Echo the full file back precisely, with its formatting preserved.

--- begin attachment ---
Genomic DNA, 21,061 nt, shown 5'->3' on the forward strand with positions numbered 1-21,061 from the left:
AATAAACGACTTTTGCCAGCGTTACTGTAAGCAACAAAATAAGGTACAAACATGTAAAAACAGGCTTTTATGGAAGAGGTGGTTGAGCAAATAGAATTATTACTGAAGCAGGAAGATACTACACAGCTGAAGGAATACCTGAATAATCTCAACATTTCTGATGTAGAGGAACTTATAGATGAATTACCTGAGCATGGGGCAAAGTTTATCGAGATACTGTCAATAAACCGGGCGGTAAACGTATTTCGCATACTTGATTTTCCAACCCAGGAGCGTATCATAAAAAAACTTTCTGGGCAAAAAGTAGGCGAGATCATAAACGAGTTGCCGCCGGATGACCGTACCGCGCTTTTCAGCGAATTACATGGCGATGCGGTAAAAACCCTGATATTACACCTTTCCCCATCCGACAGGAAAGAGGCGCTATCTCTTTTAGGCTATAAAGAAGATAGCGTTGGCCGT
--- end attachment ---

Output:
Genomic DNA, 21,061 nt, shown 5'->3' on the forward strand with positions numbered 1-21,061 from the left:
AATAAACGACTTTTGCCAGCGTTACTGTAAGCAACAAAATAAGGTACAAACATGTAAAAACAGGCTTTTATGGAAGAGGTGGTTGAGCAAATAGAATTATTACTGAAGCAGGAAGATACTACACAGCTGAAGGAATACCTGAATAATCTCAACATTTCTGATGTAGAGGAACTTATAGATGAATTACCTGAGCATGGGGCAAAGTTTATCGAGATACTGTCAATAAACCGGGCGGTAAACGTATTTCGCATACTTGATTTTCCAACCCAGGAGCGTATCATAAAAAAACTTTCTGGGCAAAAAGTAGGCGAGATCATAAACGAGTTGCCGCCGGATGACCGTACCGCGCTTTTCAGCGAATTACATGGCGATGCGGTAAAAACCCTGATATTACACCTTTCCCCATCCGACAGGAAAGAGGCGCTATCTCTTTTAGGCTATAAAGAAGATAGCGTTGGCCGT